The Best Albums of 2011: #21 through #30

These are selections #21 through #30 in our Best Albums of 2011 countdown series.

Destroyer - "Kaputt"
Destroyer - "Kaputt"

#21. Kaputt by Destroyer

Released: January 25, 2011
Label: Merge
Metacritic Score: 84
Charts: #62 The Billboard 200, #7 Top Independent Albums, #11 Top Modern Rock/Alternative Albums, #19 Top Rock Albums

Dan Bejar brings his music down a notch on Kaputt in a way that reminds me of Al Stewart. The opening track could easily be a cut off of Al's 1976 album Year Of The Cat. But I speak to the overarching feeling, not the individual parts. Dan uses electronic glitches to paint in between the lines of his decidedly AM radio vibe, and his voice is still a dead ringer for Robyn Hitchcock, which is a big plus for me. Despite all the similarities with other artists, Dan is a fierce songwriter, and when it comes right down to it, it's the songs that make this one of 2011's best albums.

#22. House Of Balloons by The Weeknd

Released: March 21, 2011
Label: The Weeknd
Metacritic Score: 88
Album Charts: N/A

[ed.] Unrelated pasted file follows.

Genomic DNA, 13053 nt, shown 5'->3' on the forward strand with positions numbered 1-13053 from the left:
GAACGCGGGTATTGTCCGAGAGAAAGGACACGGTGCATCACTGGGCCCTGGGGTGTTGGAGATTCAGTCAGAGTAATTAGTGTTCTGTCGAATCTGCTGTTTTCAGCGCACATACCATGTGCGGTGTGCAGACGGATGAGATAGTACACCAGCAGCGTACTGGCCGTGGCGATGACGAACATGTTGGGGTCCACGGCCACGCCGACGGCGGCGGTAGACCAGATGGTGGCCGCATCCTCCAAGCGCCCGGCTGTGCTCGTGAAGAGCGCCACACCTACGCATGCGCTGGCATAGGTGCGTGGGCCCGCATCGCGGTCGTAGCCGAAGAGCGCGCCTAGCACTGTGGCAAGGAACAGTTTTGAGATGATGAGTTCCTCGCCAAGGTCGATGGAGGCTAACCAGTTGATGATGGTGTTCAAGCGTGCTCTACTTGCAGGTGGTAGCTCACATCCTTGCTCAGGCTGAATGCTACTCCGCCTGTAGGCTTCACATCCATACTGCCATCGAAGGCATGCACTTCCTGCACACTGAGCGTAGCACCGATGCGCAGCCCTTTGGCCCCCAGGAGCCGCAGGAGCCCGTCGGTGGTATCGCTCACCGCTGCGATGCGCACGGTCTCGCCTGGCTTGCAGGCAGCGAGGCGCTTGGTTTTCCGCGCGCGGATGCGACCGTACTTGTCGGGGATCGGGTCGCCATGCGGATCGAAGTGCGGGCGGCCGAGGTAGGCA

Wow. That's all I could say the first time I heard House Of Balloons, a self-released album by 21-year old Canadian Abel Tesfaye. This record is a soulful, sonic work of art that exposes the emptiness left by a life filled with meaningless sex and drugs. Abel's voice is soulful, ethereal and absolutely unique as it provides the center of gravity for a sparse, but ultimately perfect arrangement of synths, guitars, beats and squelches. The lyrics can be downright disturbing at times, but the beauty of the music creates an odd dichotomy that works like nothing I've heard before.

#23. Metals by Feist

Released: October 4, 2011
Label: Polydor
Metacritic Score: 80
Album Charts: #7 The Billboard 200, #3 Top Digital Albums, #2 Top Canadian Albums, #1 Top Rock Albums

Metals was an important follow up album for Feist after the runaway success of 2007's The Reminder, which was the most downloaded album on iTunes that year. This was a chance for Feist to solidify her reputation as a top-tier artist, a rare breed that can enjoy both commercial and critical success. Well, let's just say she knocked the ball out of the park. This is an album that can be listened to from track one until the very last note sounds, and you'll be enjoying every second of it.

#24. KMAG YOYO by Hayes Carll

Released: January 25, 2011
Label: Lost Highway
Metacritic Score: 78
Album Charts: N/A